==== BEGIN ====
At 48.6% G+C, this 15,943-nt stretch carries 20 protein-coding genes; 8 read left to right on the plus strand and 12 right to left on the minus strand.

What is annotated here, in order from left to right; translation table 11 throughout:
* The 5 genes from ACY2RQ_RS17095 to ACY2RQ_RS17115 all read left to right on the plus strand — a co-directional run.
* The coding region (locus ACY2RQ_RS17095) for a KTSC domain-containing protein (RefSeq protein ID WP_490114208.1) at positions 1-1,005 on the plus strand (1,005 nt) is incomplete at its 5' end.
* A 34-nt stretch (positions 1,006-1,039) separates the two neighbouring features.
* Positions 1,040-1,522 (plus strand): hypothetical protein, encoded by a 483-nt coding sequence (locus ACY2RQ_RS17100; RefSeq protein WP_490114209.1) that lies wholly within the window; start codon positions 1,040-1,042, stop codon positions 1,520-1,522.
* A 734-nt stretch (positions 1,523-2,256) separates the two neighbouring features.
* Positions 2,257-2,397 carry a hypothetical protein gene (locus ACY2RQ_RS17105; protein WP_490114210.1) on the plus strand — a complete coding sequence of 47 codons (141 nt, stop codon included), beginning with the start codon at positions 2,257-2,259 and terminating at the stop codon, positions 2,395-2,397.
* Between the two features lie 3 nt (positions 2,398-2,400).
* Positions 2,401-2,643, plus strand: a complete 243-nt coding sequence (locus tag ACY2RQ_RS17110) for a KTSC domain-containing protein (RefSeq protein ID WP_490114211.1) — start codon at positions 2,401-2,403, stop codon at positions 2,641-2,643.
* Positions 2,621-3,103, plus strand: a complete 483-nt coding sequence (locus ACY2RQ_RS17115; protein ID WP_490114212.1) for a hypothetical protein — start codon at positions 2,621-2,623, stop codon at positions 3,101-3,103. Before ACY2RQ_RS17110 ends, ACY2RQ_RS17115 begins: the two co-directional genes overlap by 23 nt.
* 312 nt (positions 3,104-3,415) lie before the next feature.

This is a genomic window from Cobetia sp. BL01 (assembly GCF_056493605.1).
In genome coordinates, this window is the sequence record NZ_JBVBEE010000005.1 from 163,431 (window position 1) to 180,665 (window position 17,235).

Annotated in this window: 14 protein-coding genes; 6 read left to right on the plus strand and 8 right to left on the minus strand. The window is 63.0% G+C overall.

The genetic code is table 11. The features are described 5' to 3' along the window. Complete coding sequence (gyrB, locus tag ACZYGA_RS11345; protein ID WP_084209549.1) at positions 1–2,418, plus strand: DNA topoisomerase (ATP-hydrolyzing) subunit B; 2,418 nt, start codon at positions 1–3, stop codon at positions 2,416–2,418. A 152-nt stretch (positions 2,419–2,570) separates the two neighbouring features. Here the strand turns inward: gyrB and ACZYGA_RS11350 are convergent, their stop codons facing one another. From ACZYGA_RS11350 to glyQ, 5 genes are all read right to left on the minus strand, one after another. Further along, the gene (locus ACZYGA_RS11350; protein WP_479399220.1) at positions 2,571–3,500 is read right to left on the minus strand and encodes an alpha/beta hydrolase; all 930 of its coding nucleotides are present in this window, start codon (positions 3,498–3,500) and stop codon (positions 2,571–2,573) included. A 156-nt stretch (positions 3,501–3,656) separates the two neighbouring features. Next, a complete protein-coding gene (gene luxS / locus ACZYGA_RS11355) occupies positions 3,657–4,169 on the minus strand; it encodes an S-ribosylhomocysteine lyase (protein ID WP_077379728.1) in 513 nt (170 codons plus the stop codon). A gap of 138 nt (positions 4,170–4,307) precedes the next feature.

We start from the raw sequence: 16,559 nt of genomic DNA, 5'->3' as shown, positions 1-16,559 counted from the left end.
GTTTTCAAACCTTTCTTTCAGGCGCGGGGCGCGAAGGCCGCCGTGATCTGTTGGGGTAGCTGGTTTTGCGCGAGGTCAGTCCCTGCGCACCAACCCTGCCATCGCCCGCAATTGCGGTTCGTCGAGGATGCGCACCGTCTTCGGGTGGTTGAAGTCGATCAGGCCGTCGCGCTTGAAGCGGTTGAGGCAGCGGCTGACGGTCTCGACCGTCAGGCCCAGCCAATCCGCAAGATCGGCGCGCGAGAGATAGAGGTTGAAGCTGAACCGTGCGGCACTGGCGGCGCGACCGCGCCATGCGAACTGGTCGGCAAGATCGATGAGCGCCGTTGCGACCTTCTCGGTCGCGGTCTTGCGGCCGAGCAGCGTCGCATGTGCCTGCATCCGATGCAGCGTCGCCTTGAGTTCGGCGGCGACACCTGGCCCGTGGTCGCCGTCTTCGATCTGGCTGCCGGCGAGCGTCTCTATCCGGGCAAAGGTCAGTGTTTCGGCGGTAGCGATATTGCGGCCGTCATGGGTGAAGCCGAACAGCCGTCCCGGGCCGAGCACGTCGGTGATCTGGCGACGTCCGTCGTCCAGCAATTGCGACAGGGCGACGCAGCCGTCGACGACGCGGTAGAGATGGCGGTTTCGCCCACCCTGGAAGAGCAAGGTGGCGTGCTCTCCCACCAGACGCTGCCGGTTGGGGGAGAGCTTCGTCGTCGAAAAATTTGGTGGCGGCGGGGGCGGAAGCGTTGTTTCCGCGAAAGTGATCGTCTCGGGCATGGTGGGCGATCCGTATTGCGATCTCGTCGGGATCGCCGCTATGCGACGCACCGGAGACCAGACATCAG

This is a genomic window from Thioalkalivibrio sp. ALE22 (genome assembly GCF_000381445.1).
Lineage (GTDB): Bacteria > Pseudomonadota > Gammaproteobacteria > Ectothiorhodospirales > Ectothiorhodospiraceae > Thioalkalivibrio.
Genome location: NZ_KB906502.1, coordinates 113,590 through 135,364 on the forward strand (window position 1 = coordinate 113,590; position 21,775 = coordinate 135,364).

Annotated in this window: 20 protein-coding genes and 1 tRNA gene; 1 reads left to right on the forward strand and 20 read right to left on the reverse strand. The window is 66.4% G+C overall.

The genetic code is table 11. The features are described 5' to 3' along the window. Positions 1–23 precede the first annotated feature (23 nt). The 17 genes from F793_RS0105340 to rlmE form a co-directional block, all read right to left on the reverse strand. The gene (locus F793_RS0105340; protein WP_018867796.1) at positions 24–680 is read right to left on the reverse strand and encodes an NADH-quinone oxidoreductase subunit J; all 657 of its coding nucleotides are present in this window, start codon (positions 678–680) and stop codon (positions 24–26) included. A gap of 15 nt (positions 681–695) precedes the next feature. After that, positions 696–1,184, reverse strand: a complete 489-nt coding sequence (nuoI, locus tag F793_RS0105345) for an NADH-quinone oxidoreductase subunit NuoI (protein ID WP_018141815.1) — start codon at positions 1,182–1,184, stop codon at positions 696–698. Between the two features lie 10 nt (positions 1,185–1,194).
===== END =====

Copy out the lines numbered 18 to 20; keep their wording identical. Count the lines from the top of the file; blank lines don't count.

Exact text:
GTTTTCAAACCTTTCTTTCAGGCGCGGGGCGCGAAGGCCGCCGTGATCTGTTGGGGTAGCTGGTTTTGCGCGAGGTCAGTCCCTGCGCACCAACCCTGCCATCGCCCGCAATTGCGGTTCGTCGAGGATGCGCACCGTCTTCGGGTGGTTGAAGTCGATCAGGCCGTCGCGCTTGAAGCGGTTGAGGCAGCGGCTGACGGTCTCGACCGTCAGGCCCAGCCAATCCGCAAGATCGGCGCGCGAGAGATAGAGGTTGAAGCTGAACCGTGCGGCACTGGCGGCGCGACCGCGCCATGCGAACTGGTCGGCAAGATCGATGAGCGCCGTTGCGACCTTCTCGGTCGCGGTCTTGCGGCCGAGCAGCGTCGCATGTGCCTGCATCCGATGCAGCGTCGCCTTGAGTTCGGCGGCGACACCTGGCCCGTGGTCGCCGTCTTCGATCTGGCTGCCGGCGAGCGTCTCTATCCGGGCAAAGGTCAGTGTTTCGGCGGTAGCGATATTGCGGCCGTCATGGGTGAAGCCGAACAGCCGTCCCGGGCCGAGCACGTCGGTGATCTGGCGACGTCCGTCGTCCAGCAATTGCGACAGGGCGACGCAGCCGTCGACGACGCGGTAGAGATGGCGGTTTCGCCCACCCTGGAAGAGCAAGGTGGCGTGCTCTCCCACCAGACGCTGCCGGTTGGGGGAGAGCTTCGTCGTCGAAAAATTTGGTGGCGGCGGGGGCGGAAGCGTTGTTTCCGCGAAAGTGATCGTCTCGGGCATGGTGGGCGATCCGTATTGCGATCTCGTCGGGATCGCCGCTATGCGACGCACCGGAGACCAGACATCAG

This is a genomic window from Thioalkalivibrio sp. ALE22 (genome assembly GCF_000381445.1).
Lineage (GTDB): Bacteria > Pseudomonadota > Gammaproteobacteria > Ectothiorhodospirales > Ectothiorhodospiraceae > Thioalkalivibrio.